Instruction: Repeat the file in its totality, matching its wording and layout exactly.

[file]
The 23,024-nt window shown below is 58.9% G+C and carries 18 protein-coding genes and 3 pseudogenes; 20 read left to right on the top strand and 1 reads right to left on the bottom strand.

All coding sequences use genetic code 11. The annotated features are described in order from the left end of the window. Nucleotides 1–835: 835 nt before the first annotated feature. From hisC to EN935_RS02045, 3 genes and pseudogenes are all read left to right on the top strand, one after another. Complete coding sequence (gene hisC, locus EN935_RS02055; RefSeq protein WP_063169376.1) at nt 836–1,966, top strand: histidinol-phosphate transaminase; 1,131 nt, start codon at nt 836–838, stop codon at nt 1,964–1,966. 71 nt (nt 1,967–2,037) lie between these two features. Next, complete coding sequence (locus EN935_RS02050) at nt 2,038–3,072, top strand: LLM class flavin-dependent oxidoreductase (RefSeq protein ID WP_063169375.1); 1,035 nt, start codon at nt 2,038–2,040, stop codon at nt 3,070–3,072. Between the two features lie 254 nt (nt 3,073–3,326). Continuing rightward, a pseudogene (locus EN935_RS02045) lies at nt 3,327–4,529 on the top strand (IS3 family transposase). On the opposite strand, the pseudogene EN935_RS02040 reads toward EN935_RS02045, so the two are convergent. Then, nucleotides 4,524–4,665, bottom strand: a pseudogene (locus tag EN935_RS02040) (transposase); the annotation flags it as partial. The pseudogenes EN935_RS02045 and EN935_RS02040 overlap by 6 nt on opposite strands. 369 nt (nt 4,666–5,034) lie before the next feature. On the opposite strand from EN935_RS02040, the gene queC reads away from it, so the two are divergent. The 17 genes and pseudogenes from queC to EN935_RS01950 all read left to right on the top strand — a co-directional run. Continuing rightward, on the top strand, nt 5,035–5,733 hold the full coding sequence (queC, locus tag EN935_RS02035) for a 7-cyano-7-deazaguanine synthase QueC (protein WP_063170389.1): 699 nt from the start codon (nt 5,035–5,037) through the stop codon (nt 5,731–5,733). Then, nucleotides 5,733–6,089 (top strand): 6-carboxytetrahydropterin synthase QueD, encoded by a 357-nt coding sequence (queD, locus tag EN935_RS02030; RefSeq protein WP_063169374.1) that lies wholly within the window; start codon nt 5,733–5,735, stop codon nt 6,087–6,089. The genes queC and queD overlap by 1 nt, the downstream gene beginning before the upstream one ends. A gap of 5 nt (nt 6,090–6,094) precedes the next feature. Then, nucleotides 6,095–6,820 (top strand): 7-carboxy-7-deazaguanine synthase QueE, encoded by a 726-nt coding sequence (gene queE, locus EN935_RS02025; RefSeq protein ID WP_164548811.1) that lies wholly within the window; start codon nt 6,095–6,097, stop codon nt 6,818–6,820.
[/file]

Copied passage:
The 23,024-nt window shown below is 58.9% G+C and carries 18 protein-coding genes and 3 pseudogenes; 20 read left to right on the top strand and 1 reads right to left on the bottom strand.

All coding sequences use genetic code 11. The annotated features are described in order from the left end of the window. Nucleotides 1–835: 835 nt before the first annotated feature. From hisC to EN935_RS02045, 3 genes and pseudogenes are all read left to right on the top strand, one after another. Complete coding sequence (gene hisC, locus EN935_RS02055; RefSeq protein WP_063169376.1) at nt 836–1,966, top strand: histidinol-phosphate transaminase; 1,131 nt, start codon at nt 836–838, stop codon at nt 1,964–1,966. 71 nt (nt 1,967–2,037) lie between these two features. Next, complete coding sequence (locus EN935_RS02050) at nt 2,038–3,072, top strand: LLM class flavin-dependent oxidoreductase (RefSeq protein ID WP_063169375.1); 1,035 nt, start codon at nt 2,038–2,040, stop codon at nt 3,070–3,072. Between the two features lie 254 nt (nt 3,073–3,326). Continuing rightward, a pseudogene (locus EN935_RS02045) lies at nt 3,327–4,529 on the top strand (IS3 family transposase). On the opposite strand, the pseudogene EN935_RS02040 reads toward EN935_RS02045, so the two are convergent. Then, nucleotides 4,524–4,665, bottom strand: a pseudogene (locus tag EN935_RS02040) (transposase); the annotation flags it as partial. The pseudogenes EN935_RS02045 and EN935_RS02040 overlap by 6 nt on opposite strands. 369 nt (nt 4,666–5,034) lie before the next feature. On the opposite strand from EN935_RS02040, the gene queC reads away from it, so the two are divergent. The 17 genes and pseudogenes from queC to EN935_RS01950 all read left to right on the top strand — a co-directional run. Continuing rightward, on the top strand, nt 5,035–5,733 hold the full coding sequence (queC, locus tag EN935_RS02035) for a 7-cyano-7-deazaguanine synthase QueC (protein WP_063170389.1): 699 nt from the start codon (nt 5,035–5,037) through the stop codon (nt 5,731–5,733). Then, nucleotides 5,733–6,089 (top strand): 6-carboxytetrahydropterin synthase QueD, encoded by a 357-nt coding sequence (queD, locus tag EN935_RS02030; RefSeq protein WP_063169374.1) that lies wholly within the window; start codon nt 5,733–5,735, stop codon nt 6,087–6,089. The genes queC and queD overlap by 1 nt, the downstream gene beginning before the upstream one ends. A gap of 5 nt (nt 6,090–6,094) precedes the next feature. Then, nucleotides 6,095–6,820 (top strand): 7-carboxy-7-deazaguanine synthase QueE, encoded by a 726-nt coding sequence (gene queE, locus EN935_RS02025; RefSeq protein ID WP_164548811.1) that lies wholly within the window; start codon nt 6,095–6,097, stop codon nt 6,818–6,820.